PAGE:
SHORTWAVE RADIO ADVANCES
Almost all of the early experiments with wireless were carried out on what we would now call
longwave. However, Marconi himself conducted wireless tests initially on frequencies of about 2 MHz and he, along with many
other researchers, found that attempts to increase the transmission range, an increase in power was not sufficient.
Fading difficulties appeared, and they were overcome by reducing the operating
frequency, which appeared to be the generally adopted solution when long distances were to be covered. It was also recognized
that an increase in atmospheric interference increased if the frequency was lowered.
Early research tended to concentrate on the longwave bands, due to the difficulties
of fading for the higher frequencies.
Another problem was due to the non-existence of suitable vacuum tubes for transmitting
purposes on shortwave, where higher powers were required.
During WW1, and particularly towards its end, shortwaves were in fact being used
for army and air force signalling for short distances, where communications were crowded by the narrow fighting fronts. Frequencies
of about 2 MHz were used with portable spark transmitters and occasional telephony.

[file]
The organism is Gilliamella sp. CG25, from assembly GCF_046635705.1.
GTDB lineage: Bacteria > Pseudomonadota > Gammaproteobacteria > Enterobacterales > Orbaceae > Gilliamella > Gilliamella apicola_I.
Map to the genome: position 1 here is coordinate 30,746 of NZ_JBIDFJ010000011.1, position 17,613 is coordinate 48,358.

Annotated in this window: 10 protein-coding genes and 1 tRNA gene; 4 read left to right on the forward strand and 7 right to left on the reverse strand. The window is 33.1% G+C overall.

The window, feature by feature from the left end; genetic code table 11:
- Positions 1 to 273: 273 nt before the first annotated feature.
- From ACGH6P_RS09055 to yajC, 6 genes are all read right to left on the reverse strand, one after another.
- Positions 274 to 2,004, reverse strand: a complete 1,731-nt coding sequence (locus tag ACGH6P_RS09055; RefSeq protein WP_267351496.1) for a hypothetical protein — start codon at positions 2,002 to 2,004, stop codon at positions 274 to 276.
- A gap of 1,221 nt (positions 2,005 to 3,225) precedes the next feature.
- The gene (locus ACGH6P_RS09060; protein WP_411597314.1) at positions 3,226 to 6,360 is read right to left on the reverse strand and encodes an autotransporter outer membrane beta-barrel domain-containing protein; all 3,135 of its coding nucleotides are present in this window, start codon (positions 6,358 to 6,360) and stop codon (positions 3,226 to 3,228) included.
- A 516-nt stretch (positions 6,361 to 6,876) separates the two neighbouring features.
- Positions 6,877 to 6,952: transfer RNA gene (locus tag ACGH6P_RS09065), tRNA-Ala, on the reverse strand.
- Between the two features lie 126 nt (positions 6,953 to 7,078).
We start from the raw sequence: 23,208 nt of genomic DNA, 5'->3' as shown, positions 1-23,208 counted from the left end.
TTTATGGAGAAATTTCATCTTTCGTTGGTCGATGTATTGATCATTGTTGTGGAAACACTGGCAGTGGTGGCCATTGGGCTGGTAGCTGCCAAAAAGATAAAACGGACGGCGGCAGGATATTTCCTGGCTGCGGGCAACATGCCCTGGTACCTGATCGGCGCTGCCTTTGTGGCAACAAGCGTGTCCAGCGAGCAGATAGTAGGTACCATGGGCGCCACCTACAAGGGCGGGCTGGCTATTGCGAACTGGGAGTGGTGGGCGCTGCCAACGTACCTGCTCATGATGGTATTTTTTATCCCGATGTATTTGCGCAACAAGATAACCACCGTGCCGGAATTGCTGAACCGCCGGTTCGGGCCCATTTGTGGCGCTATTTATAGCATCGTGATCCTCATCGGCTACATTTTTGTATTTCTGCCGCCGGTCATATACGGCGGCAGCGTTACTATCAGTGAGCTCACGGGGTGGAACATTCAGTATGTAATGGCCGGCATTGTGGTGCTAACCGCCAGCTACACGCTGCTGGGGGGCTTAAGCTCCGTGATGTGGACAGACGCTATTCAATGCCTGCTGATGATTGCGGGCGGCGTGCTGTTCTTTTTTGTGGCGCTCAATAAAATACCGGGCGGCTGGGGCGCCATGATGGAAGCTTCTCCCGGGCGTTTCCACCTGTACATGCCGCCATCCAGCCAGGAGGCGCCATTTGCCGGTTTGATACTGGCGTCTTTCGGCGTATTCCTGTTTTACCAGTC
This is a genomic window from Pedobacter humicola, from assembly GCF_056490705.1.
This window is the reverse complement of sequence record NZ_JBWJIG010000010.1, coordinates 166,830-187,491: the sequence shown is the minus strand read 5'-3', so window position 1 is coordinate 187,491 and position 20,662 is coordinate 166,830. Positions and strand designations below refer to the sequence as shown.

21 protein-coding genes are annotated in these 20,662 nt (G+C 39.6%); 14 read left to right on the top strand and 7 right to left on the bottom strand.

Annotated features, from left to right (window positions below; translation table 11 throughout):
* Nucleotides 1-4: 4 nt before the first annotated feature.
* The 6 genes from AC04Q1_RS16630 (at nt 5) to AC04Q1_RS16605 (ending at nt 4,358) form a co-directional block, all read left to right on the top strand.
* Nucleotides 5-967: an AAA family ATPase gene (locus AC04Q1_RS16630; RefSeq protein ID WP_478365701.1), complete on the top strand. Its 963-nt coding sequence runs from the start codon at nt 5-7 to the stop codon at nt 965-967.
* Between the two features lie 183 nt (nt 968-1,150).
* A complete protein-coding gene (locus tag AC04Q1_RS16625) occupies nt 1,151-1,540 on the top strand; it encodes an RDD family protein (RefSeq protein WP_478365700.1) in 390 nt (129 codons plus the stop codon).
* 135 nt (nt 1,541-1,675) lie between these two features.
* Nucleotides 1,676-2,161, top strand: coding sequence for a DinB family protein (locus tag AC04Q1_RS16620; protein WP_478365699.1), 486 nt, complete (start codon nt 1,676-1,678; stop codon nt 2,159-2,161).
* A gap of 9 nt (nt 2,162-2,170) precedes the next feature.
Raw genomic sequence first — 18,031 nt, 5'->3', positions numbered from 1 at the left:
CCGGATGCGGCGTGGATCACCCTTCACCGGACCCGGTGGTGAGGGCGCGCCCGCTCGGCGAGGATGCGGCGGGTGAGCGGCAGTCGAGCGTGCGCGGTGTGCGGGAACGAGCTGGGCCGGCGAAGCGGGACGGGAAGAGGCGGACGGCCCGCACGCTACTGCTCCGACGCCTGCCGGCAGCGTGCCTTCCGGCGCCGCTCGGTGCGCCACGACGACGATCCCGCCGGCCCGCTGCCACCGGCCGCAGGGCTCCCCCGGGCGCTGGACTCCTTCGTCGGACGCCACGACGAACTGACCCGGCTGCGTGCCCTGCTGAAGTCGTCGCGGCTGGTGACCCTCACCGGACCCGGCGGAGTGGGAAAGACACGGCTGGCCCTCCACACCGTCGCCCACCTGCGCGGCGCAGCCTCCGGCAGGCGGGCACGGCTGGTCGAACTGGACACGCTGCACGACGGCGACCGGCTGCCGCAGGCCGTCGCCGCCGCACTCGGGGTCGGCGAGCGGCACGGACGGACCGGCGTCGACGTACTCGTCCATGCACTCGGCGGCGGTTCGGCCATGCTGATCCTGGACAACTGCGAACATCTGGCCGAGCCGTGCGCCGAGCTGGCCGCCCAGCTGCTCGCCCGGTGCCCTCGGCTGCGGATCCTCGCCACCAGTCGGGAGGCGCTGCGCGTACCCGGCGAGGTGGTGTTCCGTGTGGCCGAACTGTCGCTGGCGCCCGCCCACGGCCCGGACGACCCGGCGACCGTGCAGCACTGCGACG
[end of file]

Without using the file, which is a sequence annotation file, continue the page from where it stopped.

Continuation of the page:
It was during this period, and shortly after the end of WW1, that research was
concentrated generally into the longwave and mediumwave regions.
After the end of hostilities, amateur radio involvement intensified, and experimenters
were forced, by government regulations, into the shorter wavelength region, due to the official need to retain spectrum usage
on the lower frequencies for the regular services. The experimentation
which was conducted on the higher frequencies soon revealed that long distance transmission was indeed possible, and rather
than the shortwave spectrum being termed a kind of no man’s land, it rapidly developed in popularity, both for private
experimenters and commercial enterprises alike.